A royal heartbreak

Heritage Issue 133 Nov, 2012
Text by Krita Raut

If you look for Kathmandu on Google Earth, one historical monument will stand out distinctly. You will see a green patch amidst a chaotic maze of buildings and as you zoom in, the white temple in the middle of the patch gets visible. Ironically, Rani Pokhari, a 17th century monument works as a clearer navigation point than other latter structures.

Built by king Pratap Malla in memory of his favorite son Chakravartendra Malla, Rani Pokhari - as the monument and the premises are known - is not a natural pond. “The queen was inconsolable after the death of her son, so Pratap Malla dug out this pond that was in the outskirts of Kathmandu then,” said Pushkar Pd Rajbhandri, Professor, Culture Department at Tribhuwan University. Water was brought from various pilgrimage sites in India and Nepal to fill the large crater. “Heartbroken by her son’s death, the queen became ill and was unable to go on a pilgrimage. So the water was brought from holy sites like Muktinath and Badrinath among many others,” said social entrepreneur and culture expert Anil Chitrakar.

In his book History of Nepal, first published in 1877, author Daniel Wright mentions that Pratap Malla built “the temple of “family deity” in the middle of the tank”. However, the present structure of the temple isn’t the original one. “The architecture, especially the dome reflects more of the Mughal era style, even the material used, vajra (mixture of brick powder and lime) was used post 1850s,” said Chitrakar. According to Rajbhandari, the original temple had Shikhar style roof and that terra cotta was used to build the temple. “You can still find traces of statues made of terra cotta around that temple. A huge earthquake struck Kathmandu valley in 1890, so my guess is the temple might have been re-built after it got damaged in that quake,” Rajbhandari added.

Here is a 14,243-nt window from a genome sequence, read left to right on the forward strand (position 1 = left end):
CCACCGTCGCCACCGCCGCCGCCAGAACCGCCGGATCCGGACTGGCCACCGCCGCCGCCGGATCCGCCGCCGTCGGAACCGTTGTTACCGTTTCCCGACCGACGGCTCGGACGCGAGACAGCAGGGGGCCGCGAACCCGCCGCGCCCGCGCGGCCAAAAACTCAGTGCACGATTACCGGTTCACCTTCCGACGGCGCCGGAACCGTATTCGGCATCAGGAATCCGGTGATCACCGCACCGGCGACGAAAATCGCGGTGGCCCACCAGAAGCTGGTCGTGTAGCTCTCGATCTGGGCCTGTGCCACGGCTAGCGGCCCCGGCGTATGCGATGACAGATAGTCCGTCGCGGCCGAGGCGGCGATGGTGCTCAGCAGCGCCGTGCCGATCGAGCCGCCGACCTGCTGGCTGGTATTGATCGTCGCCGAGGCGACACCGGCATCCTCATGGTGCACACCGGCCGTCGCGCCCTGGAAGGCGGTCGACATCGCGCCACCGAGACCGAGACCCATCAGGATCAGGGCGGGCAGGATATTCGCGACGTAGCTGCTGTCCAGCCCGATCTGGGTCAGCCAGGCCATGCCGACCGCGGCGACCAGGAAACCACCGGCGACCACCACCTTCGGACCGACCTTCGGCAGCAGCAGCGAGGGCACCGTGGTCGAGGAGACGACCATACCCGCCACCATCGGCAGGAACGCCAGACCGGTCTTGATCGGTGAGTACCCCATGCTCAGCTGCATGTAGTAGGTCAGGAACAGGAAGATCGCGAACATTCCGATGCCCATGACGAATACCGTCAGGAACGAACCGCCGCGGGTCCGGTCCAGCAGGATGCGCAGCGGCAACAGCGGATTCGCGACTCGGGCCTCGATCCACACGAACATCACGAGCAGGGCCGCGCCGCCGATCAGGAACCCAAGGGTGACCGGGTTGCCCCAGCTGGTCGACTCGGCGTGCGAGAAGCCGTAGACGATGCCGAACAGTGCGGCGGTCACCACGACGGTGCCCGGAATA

Besides the central statue of the Shiv lingam, the temple has statues of many other deities. Tara Kapali, who married into a family of priests who have been caretakers of Rani Pokhari for the last six generations, says that there are statues of Bal Gopal, Lord Surya riding a horse, Bhairav, Garud and other avatars of Lord Vishnu in the temple.

Another significant statue that both Chitrakar and Rajbhandari mention is the huge statue located south of the temple. “The statue has Pratap Malla along with his two sons – Mahipatendra and Chakravartendra – on top of an elephant,” added Rajbhandari. Though it has gone through certain changes Rani Pokhari has stood the test of time as one of the most beautiful landmarks in an increasingly concrete Kathmandu.